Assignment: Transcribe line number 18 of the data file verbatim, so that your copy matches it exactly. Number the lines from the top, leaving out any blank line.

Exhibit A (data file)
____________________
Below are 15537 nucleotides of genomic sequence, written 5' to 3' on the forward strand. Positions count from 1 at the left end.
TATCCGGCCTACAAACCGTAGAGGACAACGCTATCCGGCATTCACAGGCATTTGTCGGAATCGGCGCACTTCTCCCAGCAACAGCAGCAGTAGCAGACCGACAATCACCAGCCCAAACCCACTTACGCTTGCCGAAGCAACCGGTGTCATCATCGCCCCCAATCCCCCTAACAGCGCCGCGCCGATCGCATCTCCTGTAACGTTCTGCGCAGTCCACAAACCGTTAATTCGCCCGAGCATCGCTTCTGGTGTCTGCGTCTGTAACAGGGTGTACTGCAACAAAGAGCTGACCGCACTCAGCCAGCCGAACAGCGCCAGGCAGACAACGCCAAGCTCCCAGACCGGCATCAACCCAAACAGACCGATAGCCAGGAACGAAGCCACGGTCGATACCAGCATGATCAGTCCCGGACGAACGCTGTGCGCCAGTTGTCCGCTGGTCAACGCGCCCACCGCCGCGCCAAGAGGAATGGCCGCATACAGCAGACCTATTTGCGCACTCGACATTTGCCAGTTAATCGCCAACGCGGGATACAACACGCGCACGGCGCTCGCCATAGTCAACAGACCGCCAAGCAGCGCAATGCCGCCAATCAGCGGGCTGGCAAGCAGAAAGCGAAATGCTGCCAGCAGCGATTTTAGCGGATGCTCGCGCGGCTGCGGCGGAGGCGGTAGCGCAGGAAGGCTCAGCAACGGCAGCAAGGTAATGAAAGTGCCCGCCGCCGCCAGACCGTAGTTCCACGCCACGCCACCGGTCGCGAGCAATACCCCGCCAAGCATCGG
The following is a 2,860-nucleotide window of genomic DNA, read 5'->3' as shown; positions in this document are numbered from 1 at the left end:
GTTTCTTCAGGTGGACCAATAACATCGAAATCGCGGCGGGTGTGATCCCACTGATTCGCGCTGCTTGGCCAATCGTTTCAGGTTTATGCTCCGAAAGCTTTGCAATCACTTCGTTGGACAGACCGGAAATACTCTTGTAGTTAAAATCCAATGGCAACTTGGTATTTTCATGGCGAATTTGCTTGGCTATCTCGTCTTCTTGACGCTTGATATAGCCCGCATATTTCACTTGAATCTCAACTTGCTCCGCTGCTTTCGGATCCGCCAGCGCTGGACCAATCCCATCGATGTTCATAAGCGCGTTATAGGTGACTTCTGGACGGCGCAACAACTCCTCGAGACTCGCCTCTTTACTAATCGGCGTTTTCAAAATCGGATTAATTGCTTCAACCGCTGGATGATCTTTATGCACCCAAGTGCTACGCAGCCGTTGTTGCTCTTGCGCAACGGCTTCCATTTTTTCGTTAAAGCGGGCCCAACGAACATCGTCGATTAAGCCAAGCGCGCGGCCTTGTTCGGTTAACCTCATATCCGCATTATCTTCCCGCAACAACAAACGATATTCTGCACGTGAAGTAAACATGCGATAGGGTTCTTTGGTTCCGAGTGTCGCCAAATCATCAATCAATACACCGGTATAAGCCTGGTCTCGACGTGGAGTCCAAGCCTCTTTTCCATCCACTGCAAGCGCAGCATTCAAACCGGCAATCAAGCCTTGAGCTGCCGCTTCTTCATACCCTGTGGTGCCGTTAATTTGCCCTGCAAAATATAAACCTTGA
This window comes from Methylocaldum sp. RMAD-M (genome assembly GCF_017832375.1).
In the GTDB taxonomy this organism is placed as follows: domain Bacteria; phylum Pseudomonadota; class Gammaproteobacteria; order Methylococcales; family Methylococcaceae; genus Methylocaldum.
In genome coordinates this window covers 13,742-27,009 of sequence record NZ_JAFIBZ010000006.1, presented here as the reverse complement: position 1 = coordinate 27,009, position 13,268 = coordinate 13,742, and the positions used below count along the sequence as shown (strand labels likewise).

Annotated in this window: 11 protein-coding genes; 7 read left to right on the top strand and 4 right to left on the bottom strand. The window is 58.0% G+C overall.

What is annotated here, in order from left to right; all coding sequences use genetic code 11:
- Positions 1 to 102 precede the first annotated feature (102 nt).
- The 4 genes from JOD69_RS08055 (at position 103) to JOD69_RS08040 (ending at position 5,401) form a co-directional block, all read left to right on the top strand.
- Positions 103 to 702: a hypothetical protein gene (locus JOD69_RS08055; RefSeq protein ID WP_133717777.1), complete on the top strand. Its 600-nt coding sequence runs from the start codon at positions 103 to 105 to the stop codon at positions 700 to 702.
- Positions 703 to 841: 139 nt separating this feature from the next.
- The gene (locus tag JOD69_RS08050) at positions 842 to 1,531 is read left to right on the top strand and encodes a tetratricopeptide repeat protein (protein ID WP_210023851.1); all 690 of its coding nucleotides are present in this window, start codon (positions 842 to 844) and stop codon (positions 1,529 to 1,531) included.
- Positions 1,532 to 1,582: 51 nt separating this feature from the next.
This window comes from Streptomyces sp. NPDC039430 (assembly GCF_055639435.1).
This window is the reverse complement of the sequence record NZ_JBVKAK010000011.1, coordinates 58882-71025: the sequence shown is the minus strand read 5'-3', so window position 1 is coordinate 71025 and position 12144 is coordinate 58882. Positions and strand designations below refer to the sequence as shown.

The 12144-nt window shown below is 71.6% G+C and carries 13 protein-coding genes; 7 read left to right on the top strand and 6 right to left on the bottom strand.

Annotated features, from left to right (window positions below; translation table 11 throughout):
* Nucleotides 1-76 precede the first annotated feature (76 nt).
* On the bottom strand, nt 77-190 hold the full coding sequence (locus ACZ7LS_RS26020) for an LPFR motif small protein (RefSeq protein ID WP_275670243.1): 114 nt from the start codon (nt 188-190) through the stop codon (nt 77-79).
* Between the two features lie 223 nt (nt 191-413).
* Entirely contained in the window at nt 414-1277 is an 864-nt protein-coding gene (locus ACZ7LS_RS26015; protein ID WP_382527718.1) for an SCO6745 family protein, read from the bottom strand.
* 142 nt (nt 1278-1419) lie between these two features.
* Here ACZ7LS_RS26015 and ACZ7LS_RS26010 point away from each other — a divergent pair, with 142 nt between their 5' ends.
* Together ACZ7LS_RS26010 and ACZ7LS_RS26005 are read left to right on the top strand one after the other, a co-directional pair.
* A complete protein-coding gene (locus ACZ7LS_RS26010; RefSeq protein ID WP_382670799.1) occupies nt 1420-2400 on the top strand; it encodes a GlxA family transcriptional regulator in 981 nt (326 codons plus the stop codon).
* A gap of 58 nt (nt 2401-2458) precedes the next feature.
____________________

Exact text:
The 12144-nt window shown below is 71.6% G+C and carries 13 protein-coding genes; 7 read left to right on the top strand and 6 right to left on the bottom strand.